Metabolites of lactic acid bacteria present in fermented foods are highly potent agonists of human hydroxycarboxylic acid receptor 3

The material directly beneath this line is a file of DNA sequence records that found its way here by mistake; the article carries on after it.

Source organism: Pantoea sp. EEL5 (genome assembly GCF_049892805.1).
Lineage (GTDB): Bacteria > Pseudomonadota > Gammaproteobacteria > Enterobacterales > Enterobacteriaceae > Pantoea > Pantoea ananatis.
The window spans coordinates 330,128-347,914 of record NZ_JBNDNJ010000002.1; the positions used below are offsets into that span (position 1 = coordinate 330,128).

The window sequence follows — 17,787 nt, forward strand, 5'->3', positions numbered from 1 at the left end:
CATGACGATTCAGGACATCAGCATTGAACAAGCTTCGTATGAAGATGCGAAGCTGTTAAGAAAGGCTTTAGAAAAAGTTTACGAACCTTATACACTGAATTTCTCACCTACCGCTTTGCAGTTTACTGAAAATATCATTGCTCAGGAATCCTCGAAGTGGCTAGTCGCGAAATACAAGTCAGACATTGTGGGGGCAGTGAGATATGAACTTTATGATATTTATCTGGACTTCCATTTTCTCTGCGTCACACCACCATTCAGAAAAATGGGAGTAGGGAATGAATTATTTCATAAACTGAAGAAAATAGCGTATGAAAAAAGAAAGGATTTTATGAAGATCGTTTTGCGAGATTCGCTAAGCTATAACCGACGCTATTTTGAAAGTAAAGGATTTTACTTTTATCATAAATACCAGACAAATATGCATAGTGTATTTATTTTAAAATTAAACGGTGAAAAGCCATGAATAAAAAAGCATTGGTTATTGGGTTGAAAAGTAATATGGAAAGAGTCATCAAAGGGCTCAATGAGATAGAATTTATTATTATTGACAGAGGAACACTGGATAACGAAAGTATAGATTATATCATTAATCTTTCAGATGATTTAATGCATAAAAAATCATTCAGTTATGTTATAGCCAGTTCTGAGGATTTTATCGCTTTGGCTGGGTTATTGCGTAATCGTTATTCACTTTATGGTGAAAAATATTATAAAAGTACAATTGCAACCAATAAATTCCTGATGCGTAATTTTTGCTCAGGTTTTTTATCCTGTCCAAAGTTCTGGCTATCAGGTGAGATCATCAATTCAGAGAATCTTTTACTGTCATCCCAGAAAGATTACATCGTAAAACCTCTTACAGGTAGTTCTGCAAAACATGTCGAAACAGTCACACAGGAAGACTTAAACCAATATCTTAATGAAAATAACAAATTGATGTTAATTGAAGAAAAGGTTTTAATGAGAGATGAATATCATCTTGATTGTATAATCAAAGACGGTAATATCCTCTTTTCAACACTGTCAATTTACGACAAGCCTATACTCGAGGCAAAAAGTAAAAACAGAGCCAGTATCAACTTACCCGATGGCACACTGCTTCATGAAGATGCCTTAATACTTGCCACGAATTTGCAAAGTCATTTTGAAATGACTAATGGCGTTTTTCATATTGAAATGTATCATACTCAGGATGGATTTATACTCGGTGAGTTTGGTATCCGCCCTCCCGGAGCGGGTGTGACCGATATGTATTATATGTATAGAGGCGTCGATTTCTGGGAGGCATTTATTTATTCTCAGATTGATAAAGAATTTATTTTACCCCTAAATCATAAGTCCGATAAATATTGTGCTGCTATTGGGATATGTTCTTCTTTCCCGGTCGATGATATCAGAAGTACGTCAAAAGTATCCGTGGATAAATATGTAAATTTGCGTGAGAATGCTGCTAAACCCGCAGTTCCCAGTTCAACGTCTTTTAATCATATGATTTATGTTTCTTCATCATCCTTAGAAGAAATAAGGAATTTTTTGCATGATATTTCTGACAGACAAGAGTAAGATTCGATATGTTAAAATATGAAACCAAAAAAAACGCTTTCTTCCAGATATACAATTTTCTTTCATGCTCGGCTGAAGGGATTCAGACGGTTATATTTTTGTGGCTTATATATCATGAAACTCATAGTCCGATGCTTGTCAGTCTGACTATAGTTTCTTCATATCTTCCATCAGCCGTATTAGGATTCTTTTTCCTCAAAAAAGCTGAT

Although it has been known for 15 years that HCA3 is present in humans and other hominids but absent in all other mammals, no study so far aimed to understand why HCA3 was functionally preserved during evolution. Here, we take advantage of evolutionary analyses which we combine with functional assays of hominid HCA3 orthologs. In search for a reasonable scenario explaining the accumulated amino acid changes in HCA3 of hominids we discovered D-phenyllactic acid (D-PLA), a metabolite produced by lactic acid bacteria (LAB), as the so far most potent agonist specifically activating HCA3. Further, oral ingestion of Sauerkraut, known to contain high levels of D-PLA, caused subsequent plasma concentrations sufficient to activate HCA3. Our data interpreted in an evolutionary context suggests that the availability of a new food repertoire under changed ecological conditions triggered the fixation of HCA3 which took over new functions in hominids. These findings are particularly important because they unveiled HCA3, which is not only expressed in various immune cells but also adipocytes, lung and skin, as a player that transfers signals of LAB-derived metabolites into a physiological response in humans. This opens up new directions towards the understanding of the versatile beneficial effects of LAB and their metabolites for humans.